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Osteoarthritis (OA) Thumb

What Osteoarthritis?

Osteoarthritis (OA) is a degenerative joint disease which causes the cartilage surrounding your bones to wear away. Cartilage is tough but flexible and surrounds the ends of your bones allowing them to move over one another forming a joint. When the cartilage wears away bone rubs on bone which gives rise to a painful inflamed joint.

About the thumb.

The thumb is a very complicated joint and moves in several directions.

The base of the thumb is where the thumb bone (Metacarpal bone) attaches to one of the small bones (Trapezium) in the wrist to allow some of this complex movement. Sometimes, due to wear and tear/ injury the cartilage around the bottom of the thumb wears away and the bone begins to rub on the little wrist bone causing pain, discomfort and reduced function.

Why does is occur?

Osteoarthritis is a common degenerative disease affecting joints. Anyone can get it but there are a number of factors that may increase the risk of osteoarthritis:

  • Age: tends to affect people aged 40+ as muscles become weaker and joints gradually wear over time
  • Gender: Osteoarthritis is more common in females than males (particularly in the hands and knees)
  • Weight: being over-weight puts more stress on your joints and can increase your chance of developing arthritis
  • Family: some forms of osteoarthritis run strongly in families and can be linked to genetics
  • Previous injury: an injury or operation on a joint can lead to osteoarthritis in a joint. Similarly some hard repetitive activities or physically demanding jobs can increase the risk of the condition
  • Other joint diseases: such as rheumatoid arthritis / gout can increase the risk of developing osteoarthritis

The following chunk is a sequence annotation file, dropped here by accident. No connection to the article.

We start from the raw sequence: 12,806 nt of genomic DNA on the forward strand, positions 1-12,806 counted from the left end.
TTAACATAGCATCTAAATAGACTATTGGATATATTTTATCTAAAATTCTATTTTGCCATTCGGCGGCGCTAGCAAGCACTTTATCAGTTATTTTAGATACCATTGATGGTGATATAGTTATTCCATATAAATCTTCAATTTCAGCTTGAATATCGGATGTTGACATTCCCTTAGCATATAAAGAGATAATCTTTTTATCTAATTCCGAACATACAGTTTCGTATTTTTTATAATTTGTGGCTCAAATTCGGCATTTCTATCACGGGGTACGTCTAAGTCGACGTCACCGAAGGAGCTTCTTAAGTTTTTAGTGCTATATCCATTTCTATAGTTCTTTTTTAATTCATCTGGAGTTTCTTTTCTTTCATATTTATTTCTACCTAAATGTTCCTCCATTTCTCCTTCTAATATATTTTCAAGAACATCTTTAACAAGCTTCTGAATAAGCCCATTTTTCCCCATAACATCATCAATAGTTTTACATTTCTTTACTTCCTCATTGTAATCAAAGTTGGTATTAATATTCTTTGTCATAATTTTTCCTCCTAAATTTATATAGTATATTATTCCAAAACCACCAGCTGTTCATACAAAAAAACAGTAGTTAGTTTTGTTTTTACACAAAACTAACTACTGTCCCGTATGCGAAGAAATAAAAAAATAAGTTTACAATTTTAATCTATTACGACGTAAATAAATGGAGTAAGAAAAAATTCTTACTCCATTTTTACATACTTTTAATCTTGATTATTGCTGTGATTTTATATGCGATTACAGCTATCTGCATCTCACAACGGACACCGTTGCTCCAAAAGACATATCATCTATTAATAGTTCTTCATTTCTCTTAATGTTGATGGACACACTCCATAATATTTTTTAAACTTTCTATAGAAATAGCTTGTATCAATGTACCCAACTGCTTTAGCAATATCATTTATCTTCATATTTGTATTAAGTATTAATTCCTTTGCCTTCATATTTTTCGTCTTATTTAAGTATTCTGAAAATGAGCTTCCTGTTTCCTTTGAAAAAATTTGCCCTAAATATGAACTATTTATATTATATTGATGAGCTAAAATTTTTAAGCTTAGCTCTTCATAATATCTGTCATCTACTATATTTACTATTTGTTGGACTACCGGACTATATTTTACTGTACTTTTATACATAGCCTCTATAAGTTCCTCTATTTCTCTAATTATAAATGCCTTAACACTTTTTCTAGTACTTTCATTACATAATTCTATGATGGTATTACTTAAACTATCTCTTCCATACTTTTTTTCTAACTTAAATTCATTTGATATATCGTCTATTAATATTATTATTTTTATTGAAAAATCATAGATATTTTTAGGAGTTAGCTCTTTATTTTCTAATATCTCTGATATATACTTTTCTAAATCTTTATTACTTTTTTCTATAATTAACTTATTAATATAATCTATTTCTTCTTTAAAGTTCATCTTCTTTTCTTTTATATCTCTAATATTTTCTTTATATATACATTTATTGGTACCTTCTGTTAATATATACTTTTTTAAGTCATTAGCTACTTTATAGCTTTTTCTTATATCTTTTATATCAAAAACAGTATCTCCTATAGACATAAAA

What are the symptoms?

The main symptom of OA at the base of the thumb is pain in the area on movement (e.g turning a key, opening jars).

People may also experience:

  • swelling
  • difficulty gripping/ weakness
  • Stiffness
  • Enlarged appearance of the bone
  • Limited movement
  • Wasting of some of the thumb muscles
  • Altered positing of the thumb bones

What tests might be done?

Your surgeon can often tell you have arthritis by performing simple tests, by looking at your thumb or by asking you about your symptoms.
You may be sent for an X-Ray to confirm the diagnosis or to check that the problem isn’t coming from elsewhere.

What is the treatment?

Non-Operative Treatments:

  • Medication: such as non steroidal anti-inflammatories such as ibuprofen can help with swelling/ inflammation and pain killers can help alleviate pain
  • Splinting: Sometimes splints can be used to protect and support the joint to help alleviate some of the pain
  • Joint protection advice/ aids: Sometimes advice on how to protect your joints throughout every day tasks can help to alleviate pain
  • Steroid Injections: Localised injections directly into the affected joint to help reduce inflammation and pain

Operative Treatments:

-Trapeziectomy: The surgeon will make a small incision at the bottom of your thumb and remove the ‘trapezium’ bone in the hand. This means that the bottom of the thumb bone can no longer ‘rub’ on the trapezium bone and cause pain.
Sometimes the surgeon will also ‘borrow’ part of a tendon from your arm to loop into the gap where the trapezium has been removed to help stabilise the thumb bone.
-Fusion: In some cases joints can be ‘fused’ / held together with pins and plates. Pain in OA is caused by bones rubbing onto other bones due to the wearing of the cartilage. By fusing bones together you stop them from being able to move thus stopping the pain.

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